A Jane Austen Reading Group Wanders into Anthony Trollope

Our JASNA Jane Austen Reading Group has wandered astray and is currently reading Anthony Trollope.  We have started with Barchester Towers and will be discussing this on Wednesday night, though we know the series really starts with The Warden, which some have already read – some have seen the 1982 BBC production with Alan Rickman playing Slope [perhaps a prerequisite for playing Snape?], and some have listened to it on audiobooks – we most certainly shall have a lively discussion this week!

Anyway, I have had a few complaints about this Trollope read and have asked a member of the famed Men’s Austen Book Group from Montpelier [they started out with Austen and have gone onto Eliot and now Hardy, and now call themselves ‘Finches of the Grove’, from Great Expectations] – John is in another co-ed off-shoot of that group and they have wandered into Trollope as well – I have asked him to share with us why he loves Trollope so much.  You can also see the blog of two members of this group, Sarah and Michelle, who write about their collective reading – here are their thoughts on Barchester Towers at Two Girls Fishing .

So I welcome John Bollard, on Anthony Trollope:

Anthony Trollope

Hi Deb,

You asked me a while ago to write something about why I like Anthony Trollope so much, which I will now attempt to do. Share with others if you wish.

One thing I really like is the narrator. Trollope’s narrator is always very much a character, although not a character who participates in the action–so the point of view is not quite omnipotent, but not quite first person either. I love the way he (the narrator) invites the reader into the story, invites him to take a particular view of this or that character or situation–to be not too hard on this character because of that circumstance, or to remember that this other character has shown a certain weakness in the past, and so forth. It’s a device that’s very much out of fashion these days, but I find that it draws the reader in, and creates a unique intimacy between the reader and the story. Sitting down to read a Trollope novel is like sitting down for a cup of tea with a good friend who knows all the news and gossip and talks about it in the most charming, entertaining way.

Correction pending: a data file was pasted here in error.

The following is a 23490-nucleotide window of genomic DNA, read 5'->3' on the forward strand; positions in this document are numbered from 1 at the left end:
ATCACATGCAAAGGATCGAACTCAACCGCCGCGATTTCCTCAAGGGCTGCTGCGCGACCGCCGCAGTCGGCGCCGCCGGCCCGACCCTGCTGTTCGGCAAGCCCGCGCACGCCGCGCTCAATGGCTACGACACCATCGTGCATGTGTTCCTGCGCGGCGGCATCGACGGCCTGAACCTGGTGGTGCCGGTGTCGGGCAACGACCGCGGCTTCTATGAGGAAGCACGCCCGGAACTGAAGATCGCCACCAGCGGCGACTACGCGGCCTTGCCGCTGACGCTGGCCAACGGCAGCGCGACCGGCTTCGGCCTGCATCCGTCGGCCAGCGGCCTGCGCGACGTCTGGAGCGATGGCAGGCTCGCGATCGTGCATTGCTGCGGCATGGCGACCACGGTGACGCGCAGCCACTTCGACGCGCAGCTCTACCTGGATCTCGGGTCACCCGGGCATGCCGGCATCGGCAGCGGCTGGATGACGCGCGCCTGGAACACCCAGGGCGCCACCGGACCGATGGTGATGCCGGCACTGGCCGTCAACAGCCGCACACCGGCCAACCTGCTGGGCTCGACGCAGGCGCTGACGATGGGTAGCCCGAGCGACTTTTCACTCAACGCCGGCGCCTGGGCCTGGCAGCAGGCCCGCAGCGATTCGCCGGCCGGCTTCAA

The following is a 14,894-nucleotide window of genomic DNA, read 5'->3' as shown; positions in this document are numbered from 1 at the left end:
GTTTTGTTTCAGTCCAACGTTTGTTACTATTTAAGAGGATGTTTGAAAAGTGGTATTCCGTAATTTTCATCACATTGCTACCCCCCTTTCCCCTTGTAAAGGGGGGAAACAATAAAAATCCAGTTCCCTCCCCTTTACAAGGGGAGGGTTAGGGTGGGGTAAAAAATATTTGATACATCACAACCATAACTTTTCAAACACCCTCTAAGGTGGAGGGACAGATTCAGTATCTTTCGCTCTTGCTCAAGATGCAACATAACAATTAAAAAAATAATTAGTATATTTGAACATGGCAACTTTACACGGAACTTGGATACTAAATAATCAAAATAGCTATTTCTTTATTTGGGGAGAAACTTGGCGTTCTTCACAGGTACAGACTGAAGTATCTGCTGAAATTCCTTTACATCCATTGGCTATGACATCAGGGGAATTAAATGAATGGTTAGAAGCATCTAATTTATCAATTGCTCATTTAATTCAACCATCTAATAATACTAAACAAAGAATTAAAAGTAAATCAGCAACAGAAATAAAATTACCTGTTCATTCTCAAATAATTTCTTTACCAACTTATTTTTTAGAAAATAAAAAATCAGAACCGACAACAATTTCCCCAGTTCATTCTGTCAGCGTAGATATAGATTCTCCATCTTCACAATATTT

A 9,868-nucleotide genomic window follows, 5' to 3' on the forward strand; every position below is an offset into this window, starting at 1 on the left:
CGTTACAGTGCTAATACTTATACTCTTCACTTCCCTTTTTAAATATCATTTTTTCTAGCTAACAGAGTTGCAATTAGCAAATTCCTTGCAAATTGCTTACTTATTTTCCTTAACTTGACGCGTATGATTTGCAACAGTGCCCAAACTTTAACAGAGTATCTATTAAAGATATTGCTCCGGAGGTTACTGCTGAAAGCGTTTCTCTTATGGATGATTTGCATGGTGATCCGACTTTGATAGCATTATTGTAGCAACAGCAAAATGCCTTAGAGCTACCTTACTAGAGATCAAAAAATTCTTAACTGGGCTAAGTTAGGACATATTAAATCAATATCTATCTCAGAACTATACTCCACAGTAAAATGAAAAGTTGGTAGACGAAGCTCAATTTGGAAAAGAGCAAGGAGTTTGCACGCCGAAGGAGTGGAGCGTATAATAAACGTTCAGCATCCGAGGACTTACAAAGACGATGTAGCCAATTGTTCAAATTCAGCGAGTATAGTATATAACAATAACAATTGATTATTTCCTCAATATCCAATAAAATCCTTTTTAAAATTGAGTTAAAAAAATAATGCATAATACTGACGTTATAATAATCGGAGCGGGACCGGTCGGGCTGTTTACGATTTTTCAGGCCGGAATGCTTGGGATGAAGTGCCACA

Another thing I like is Trollope’s heroines. They are very nuanced characters–always good, of course, but not without flaws. They tend to succeed by courageous adherence to principle–in fact, stubbornness is probably their most common failing, vide Eleanor Bold. In this they are more like Jane Austen’s heroines than like anyone else’s. All Trollope’s characters, even the comic ones, are complex. Villains tend to be more ignorant or blind than really evil. Heroes have their weaknesses, their vanities, etc. Trollope, through the narrator, always has a very gentle touch with his characters. Virtue is rewarded and vice punished, but there is always affection and sympathy even for the most difficult people.

Many of the novels involve whole networks of relationships, and do not simply follow the progress of a single hero and heroine; Trollope often chooses to comment on a particular relationship by contrasting it or setting it in conflict with another. Many of the books revolve around an Austen-style marriage plot, but Trollope is also very interested in marriages per se, especially the inner dynamic versus the outer appearance.

Look at all the marriages in Barchester Towers: the Grantlys, the Stanhopes, the Proudies, the Quiverfuls, even the quasi-marriage of the Thornes of Ullathorn. Quite a cast, you must admit, and quite an elaborate social scene in which to bring the love and the money together at the end.

Since I discovered Trollope, a couple of years ago, I’ve read a dozen of his novels, and the only one I have not cared for is The Way We Live Now. I mention this because many critics have claimed that this is his greatest, so any of your members who enjoyed Barchester Towers, and were looking for more might be steered that way. I would suggest rather sticking with the Barsetshire series and going on to Dr. Thorne, which is a delightful book, although not at all a continuation BT. (Books 3 through 5 in the series deal mainly with other characters in the county, and the BT characters are mentioned only casually. Things come together a bit in the final book with a return to the affairs of Barchester and the clergy.) Or, the first novel of the Palliser series: Can You Forgive Her?, which is wonderful, and typical Trollope. (Three heroines! Six suitors!) There is sly, gentle humor in all his books, however Barchester Towers is by far the most overtly comic, and is in that sense not quite typical.